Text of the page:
What a summer we have had, and continue to have. We are still living nomadically, even though we are meandering in places that are somewhat familiar to us. In many cases, we’re staying in communities or areas longer than we have before, which gives us the opportunity to explore them in new ways. Adventures we’ve already written about:
- Visiting with family in Calgary, including a 3-week house sit.
- A month house sit on Vancouver’s waterfront.
- A short house sit on Vancouver Island.
Here are a few highlights of other places and activities that haven’t made it into their own post.
Besides our house sit in the woods, we enjoyed an outdoor visit with our Victoria-based nephew, Peter, and his partner, Andrea, hiking on a short bit of the Juan de Fuca Marine Trail to Mystic Beach.
We also met up with our niece, Jessica, for brunch at a hidden-away-but-worth-it brunch spot, Spoons Diner.
We had never visited Hatley Castle on the Royal Roads campus, so took the time to stop in. There was a private event going on, so we weren’t welcome inside, but enjoyed the outside views. From the parking lot, we realized we had driven along a skinny causeway on the day we arrived in the area, flying right past the castle without noticing it.
We came back into Vancouver on the Schwartz Bay to Tsawwassen ferry, only to drive across town to the Horseshoe Bay ferry terminal and board the Langdale ferry for a visit with my sister and brother-in-law, Janice and Mike, at their cottage in Gibsons on the Sunshine Coast. When they had to return to the city, we refused to leave, and hung around for almost a week.
In Gibsons, the Gibsons Public Market is small, but worth checking out. As well as a few delicious food shops and a great cafe (Emelle’s Catering Market Bistro, sister restaurant to Emelle’s Catering in Vancouver), it offers free wifi, a cozy place to hang out near the marina, and a farmer’s market on Fridays (spring to fall).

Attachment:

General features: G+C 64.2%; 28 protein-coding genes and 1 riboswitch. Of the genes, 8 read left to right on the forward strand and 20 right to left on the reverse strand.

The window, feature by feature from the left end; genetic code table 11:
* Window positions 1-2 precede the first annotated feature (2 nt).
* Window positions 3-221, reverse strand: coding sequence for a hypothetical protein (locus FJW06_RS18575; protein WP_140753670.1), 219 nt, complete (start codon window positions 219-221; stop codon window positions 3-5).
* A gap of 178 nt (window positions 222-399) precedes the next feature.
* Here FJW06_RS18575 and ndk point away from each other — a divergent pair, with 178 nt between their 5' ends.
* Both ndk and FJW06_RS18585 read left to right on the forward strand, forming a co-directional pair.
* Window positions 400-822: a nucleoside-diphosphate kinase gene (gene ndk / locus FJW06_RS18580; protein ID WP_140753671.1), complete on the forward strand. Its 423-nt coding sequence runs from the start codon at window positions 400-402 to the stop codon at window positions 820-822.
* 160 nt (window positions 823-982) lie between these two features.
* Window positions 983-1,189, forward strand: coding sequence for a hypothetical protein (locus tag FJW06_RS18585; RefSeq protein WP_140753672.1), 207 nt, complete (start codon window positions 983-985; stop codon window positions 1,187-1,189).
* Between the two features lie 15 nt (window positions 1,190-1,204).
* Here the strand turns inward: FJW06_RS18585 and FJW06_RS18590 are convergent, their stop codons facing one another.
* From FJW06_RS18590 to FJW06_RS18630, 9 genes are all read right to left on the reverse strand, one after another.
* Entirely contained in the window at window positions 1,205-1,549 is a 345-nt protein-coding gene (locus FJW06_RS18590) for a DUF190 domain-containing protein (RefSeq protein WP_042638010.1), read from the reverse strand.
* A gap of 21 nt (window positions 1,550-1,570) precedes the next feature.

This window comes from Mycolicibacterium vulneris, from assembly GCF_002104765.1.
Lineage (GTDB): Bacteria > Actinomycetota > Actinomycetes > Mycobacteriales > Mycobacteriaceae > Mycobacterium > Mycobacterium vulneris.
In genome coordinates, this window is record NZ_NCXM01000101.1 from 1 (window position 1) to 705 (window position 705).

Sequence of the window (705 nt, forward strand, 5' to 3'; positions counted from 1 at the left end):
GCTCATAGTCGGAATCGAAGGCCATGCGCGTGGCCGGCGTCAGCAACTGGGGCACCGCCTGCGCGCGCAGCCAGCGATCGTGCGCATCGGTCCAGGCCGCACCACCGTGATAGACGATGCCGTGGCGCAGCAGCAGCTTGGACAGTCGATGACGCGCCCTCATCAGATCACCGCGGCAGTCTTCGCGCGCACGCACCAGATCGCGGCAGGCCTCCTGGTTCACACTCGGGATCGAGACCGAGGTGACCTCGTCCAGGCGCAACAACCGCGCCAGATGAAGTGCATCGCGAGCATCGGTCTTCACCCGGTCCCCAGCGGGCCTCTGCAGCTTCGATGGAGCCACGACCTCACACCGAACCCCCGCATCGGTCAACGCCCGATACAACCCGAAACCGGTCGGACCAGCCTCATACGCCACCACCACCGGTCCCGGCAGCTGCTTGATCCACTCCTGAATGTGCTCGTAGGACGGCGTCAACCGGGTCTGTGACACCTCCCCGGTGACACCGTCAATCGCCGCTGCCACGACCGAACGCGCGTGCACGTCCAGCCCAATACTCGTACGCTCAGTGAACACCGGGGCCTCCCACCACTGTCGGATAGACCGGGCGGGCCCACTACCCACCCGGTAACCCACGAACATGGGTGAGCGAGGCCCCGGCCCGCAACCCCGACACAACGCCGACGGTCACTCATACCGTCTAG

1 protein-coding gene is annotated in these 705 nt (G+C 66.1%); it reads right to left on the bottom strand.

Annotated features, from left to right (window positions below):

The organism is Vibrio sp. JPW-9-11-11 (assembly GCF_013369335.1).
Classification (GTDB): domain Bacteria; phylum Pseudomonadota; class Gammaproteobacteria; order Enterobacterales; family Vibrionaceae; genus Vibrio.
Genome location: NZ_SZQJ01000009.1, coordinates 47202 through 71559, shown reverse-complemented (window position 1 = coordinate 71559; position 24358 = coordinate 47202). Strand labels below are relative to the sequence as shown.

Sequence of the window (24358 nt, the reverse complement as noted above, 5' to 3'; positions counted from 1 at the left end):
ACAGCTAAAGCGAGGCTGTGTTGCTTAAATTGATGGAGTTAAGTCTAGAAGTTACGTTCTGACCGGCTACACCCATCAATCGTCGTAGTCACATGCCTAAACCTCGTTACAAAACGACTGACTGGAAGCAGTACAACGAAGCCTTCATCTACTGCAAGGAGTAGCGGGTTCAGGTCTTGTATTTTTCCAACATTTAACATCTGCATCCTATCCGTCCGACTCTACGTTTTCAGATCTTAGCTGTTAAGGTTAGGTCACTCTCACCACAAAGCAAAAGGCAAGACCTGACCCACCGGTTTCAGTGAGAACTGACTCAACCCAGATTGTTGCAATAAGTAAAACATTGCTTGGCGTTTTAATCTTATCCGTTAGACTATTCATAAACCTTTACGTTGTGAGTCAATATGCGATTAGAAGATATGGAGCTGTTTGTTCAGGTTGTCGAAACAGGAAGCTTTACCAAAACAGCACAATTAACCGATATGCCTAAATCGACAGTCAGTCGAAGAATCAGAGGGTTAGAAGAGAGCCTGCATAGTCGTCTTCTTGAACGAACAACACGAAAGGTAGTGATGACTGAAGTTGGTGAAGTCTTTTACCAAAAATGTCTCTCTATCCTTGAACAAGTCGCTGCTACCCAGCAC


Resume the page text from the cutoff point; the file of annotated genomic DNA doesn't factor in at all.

Mike came back to the cottage, supposedly so he and Ken could have a bit of fun while I was working, but I think it was probably also to make sure that we vacated their home when we said we would. In any case, they did get out for a ride, cycling to Secret Beach–a new find for Mike, and a good one.
One day we drove up the coast, intending to go on a not-yet-specified hike. Instead we popped in to visit long-time friends, Reto and Joanne, who live in Sechelt, and who we estimate we hadn’t seen for a couple of decades. We got so caught up in catching up, that we were too late to hike by the time we pulled ourselves away. We made plans to get together the following week for dinner, and headed back to Gibsons.
A couple of days later, we made the drive up the coast again, this time all the way to Earl’s Cove and Egmont, where we hopped onto the trail to Skookumchuck Narrows.
The trail is about 4km through lush rainforest, and ends at a rocky viewpoint. We joined 20 or 30 others who were gathered on the rocks at the narrows, watching the crazy kayakers negotiate the waves created as the tide turned.
Another trip up the coast to Davis Bay to check out the community-based sandcastle competition. There aren’t many sandy beaches in this area, so the competition has to be planned for a low tide that exposes a sandy area. Three hours from build start to awards, and then the tide starts to rise and erase the creations.
Our last drive to Sechelt was to meet our friends for dinner at The Old Boot Eatery. The menu includes innovative pastas, salads, and pizza, and we all thoroughly enjoyed our choices. For Reto and Joanne, this is a go-to spot, and we could see why.
For many years, we have spent a week over New Years at a condo in Whistler, BC. Rarely, though, do we get to enjoy Whistler in the summer. Our kind friends, Janet and Dom, allowed us to stay with them for a couple of nights. Together we enjoyed a great day of riding the trails.
La Conner and Anacortes
We’ve spent lots of time camping not far from La Conner, Washington. We’ve wandered through the town of La Conner, but haven’t spent any time in nearby, larger Anacortes.
This time, we drove into Anacortes several times: to grocery shop, to work, and to explore.